“Introducing and leading change often fails because no one knows why the change is necessary. Leaders may be aware of why changes are needed but others in the organization may not. So, it’s important for leaders to communicate their vision. Leaders make the mistake of assuming that people understand their vision – but they must always continue to communicate that vision.

“Of course, when it comes to leading change, it’s too easy to highlight the things that aren’t progressing well – or quickly. While concentrating on these things, leaders can easily forget to celebrate what goes right. They should always emphasize the positive.”

All of this illustrates that leadership can be hard to define and carry out – and it means different things to different people. Moreover, real leadership has nothing to do with, and can even be said to be the antithesis of, “management.”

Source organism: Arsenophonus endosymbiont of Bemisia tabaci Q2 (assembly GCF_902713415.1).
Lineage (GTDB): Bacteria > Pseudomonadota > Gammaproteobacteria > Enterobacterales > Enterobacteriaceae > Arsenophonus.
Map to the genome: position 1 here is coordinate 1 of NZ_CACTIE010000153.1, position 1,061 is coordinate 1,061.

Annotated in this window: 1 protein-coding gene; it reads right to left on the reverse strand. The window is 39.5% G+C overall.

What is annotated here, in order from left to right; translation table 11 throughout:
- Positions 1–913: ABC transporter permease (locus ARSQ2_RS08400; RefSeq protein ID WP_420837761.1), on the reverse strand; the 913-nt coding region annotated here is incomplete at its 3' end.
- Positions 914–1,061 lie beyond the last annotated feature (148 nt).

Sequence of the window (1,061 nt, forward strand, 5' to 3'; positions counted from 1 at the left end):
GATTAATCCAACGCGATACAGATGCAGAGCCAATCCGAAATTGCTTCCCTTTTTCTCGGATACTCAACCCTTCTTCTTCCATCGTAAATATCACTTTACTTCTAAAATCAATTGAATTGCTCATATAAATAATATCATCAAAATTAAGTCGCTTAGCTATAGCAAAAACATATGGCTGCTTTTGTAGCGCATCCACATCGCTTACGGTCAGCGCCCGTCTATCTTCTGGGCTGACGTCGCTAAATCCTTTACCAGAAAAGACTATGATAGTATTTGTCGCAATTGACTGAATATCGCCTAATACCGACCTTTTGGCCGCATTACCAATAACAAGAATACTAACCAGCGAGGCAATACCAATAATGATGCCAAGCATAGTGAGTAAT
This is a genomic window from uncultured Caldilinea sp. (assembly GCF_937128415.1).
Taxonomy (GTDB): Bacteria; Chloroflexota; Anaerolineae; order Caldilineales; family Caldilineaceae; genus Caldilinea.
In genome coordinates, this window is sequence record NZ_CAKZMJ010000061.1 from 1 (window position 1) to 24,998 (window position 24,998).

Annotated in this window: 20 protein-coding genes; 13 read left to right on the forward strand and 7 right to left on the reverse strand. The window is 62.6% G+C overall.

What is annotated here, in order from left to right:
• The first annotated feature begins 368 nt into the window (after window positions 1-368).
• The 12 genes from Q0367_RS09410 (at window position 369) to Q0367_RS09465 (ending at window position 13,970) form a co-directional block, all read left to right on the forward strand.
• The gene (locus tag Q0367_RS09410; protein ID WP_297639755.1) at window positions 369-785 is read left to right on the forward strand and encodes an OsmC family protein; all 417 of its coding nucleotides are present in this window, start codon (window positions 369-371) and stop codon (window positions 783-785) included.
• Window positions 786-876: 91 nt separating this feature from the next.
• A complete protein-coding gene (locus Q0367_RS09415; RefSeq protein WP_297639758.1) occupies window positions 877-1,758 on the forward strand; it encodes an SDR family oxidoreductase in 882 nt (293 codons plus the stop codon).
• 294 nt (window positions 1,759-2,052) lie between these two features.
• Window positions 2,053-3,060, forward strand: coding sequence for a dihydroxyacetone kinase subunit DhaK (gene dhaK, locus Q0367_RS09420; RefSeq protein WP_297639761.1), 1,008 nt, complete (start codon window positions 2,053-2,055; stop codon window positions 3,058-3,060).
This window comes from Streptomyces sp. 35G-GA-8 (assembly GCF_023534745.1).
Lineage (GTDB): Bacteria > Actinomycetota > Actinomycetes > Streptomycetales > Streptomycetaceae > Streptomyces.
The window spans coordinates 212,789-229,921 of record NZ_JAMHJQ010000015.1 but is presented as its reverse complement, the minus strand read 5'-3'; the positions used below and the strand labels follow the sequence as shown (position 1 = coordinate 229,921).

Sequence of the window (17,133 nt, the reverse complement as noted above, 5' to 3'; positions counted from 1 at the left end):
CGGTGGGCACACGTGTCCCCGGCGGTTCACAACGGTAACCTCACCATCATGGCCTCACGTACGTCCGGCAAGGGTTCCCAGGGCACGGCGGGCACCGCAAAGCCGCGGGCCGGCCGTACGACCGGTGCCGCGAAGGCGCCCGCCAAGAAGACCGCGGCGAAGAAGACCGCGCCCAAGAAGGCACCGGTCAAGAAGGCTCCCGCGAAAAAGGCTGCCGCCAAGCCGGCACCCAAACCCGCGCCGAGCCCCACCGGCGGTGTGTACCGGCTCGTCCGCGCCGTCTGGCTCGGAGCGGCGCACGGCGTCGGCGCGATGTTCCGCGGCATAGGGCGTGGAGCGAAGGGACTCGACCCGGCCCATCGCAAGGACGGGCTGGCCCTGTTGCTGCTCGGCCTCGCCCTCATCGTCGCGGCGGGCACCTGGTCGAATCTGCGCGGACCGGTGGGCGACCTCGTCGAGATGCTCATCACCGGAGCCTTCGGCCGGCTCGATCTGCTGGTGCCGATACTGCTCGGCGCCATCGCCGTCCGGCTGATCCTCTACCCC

To be successful, all leaders, regardless of their leadership style or type, must choose the right action at the right time, and “keep a steady eye on the ball.” They must be courageous, self-aware, and ensure the consistent support of their team of followers.

To be equally successful, L&D professionals have to ensure that their organization’s leaders are equipped to do all of these things.

Hugo stresses that, when it comes to developing leadership qualities in existing or would-be leaders, there’s a great difference between theory and practice. He says, “It’s like driving a car.

“You can learn the theory quite quickly but that doesn’t make you a great driver. Achieving that requires some longer-term development, probably involving a number of carefully selected projects allied to some coaching and mentoring.

“Moreover, true leaders make sure that they continue to develop their leadership skills throughout their careers.”

Dave Webber, an experienced HR/change leader and former director of business services and HR at the Workers’ Educational Association, tends to agree with Hugo, but from a more L&D rather than a coaching and mentoring perspective. Next week, you can read his views on developing leaders and leadership skills.